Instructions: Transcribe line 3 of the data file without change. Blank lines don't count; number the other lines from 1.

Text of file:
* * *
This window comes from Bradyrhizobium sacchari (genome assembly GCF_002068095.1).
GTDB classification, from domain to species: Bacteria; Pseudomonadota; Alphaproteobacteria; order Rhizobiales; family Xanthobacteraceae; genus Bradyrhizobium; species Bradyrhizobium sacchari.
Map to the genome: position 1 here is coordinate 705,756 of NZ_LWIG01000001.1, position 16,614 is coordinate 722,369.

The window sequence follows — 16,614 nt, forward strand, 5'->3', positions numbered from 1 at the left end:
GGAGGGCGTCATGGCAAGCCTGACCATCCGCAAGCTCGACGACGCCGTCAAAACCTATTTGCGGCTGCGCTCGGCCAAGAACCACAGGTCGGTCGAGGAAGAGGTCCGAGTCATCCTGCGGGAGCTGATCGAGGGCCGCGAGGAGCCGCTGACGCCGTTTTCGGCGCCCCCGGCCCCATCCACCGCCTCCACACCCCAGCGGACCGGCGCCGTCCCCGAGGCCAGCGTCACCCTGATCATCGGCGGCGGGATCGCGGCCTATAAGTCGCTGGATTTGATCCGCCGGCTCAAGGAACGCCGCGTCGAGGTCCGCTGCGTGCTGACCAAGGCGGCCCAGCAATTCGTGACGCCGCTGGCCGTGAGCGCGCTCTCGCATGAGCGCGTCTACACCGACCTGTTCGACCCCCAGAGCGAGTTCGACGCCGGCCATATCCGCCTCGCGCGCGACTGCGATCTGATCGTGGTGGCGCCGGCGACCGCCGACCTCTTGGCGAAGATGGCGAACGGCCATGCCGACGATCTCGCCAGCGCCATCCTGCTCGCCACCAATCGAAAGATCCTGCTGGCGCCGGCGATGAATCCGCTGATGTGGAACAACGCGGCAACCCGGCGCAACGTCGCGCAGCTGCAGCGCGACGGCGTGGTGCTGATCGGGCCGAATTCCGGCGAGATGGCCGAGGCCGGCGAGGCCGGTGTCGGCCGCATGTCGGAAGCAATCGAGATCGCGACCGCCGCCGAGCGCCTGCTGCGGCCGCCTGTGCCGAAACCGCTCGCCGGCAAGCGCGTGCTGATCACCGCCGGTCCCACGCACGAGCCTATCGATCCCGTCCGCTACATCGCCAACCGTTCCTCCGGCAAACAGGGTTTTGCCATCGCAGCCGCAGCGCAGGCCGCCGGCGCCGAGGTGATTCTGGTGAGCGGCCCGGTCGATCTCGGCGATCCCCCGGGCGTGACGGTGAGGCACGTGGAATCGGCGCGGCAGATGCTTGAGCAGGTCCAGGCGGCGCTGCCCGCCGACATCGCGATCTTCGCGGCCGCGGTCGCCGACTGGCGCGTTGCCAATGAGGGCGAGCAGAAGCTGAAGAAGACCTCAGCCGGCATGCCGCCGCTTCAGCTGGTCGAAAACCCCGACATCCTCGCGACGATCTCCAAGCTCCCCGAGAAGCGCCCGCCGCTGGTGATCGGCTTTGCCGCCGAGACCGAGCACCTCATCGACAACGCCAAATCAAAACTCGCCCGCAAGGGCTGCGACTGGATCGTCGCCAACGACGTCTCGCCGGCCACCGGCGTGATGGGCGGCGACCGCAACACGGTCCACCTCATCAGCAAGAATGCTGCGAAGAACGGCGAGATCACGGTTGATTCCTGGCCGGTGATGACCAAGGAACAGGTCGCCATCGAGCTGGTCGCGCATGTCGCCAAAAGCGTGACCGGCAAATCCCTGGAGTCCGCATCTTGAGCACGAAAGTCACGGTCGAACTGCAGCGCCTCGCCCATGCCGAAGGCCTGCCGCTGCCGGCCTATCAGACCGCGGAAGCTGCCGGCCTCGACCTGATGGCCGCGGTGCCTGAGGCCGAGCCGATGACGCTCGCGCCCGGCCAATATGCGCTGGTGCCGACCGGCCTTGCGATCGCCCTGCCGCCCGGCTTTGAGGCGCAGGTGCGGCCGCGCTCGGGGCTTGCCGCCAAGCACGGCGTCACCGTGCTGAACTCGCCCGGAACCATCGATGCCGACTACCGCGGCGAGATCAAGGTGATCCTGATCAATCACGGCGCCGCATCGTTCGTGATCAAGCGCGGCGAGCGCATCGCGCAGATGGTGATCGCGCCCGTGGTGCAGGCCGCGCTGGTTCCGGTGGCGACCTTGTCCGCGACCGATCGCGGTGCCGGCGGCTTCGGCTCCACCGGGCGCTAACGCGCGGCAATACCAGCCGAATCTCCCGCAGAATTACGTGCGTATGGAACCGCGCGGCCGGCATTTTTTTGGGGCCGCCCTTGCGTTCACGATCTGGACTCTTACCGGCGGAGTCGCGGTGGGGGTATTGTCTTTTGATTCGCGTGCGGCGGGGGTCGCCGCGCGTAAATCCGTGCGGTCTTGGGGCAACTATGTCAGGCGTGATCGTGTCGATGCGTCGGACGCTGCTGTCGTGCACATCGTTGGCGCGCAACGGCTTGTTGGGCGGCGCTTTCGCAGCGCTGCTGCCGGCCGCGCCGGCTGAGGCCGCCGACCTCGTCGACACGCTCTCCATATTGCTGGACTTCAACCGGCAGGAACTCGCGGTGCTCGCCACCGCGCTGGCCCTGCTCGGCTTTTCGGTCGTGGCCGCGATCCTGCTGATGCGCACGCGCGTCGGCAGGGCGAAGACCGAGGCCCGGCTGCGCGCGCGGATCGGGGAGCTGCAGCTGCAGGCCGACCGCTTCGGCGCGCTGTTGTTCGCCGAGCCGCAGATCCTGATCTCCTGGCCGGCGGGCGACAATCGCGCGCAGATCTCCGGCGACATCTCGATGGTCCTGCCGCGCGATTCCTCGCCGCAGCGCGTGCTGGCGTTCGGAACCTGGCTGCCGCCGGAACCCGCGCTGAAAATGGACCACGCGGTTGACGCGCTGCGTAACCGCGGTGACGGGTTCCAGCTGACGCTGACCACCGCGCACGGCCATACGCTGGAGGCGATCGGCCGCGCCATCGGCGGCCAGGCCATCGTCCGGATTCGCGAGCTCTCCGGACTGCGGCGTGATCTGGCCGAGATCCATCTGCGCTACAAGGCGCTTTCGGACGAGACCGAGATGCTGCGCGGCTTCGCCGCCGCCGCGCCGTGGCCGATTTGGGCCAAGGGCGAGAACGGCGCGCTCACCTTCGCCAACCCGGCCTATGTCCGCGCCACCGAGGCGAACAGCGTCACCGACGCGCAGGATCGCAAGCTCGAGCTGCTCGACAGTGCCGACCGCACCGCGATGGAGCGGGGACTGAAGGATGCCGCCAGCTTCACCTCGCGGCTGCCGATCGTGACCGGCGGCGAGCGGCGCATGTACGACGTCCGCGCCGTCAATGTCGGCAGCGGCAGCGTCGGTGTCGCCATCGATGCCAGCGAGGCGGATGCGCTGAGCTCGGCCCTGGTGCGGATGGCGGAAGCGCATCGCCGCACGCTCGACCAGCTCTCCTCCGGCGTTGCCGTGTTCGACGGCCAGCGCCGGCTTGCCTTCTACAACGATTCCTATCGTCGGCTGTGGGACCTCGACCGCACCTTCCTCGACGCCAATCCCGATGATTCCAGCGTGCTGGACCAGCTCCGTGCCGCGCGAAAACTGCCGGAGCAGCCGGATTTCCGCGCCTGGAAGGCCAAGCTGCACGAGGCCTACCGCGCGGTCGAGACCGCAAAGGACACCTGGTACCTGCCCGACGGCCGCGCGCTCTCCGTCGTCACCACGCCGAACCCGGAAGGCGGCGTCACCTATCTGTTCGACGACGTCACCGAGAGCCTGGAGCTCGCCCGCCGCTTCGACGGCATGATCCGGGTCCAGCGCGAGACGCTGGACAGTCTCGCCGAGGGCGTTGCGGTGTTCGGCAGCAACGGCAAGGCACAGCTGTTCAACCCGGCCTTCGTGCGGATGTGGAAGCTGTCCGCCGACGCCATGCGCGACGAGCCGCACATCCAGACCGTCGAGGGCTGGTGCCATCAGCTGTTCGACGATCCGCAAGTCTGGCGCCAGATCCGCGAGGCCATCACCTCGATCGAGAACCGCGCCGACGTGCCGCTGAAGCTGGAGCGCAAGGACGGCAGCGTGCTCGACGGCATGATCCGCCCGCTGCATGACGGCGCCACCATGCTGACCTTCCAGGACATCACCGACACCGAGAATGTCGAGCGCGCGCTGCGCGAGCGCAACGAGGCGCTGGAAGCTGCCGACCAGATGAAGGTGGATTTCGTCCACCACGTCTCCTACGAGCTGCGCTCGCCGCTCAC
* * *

Map to the genome: position 1 here is coordinate 705,756 of NZ_LWIG01000001.1, position 16,614 is coordinate 722,369.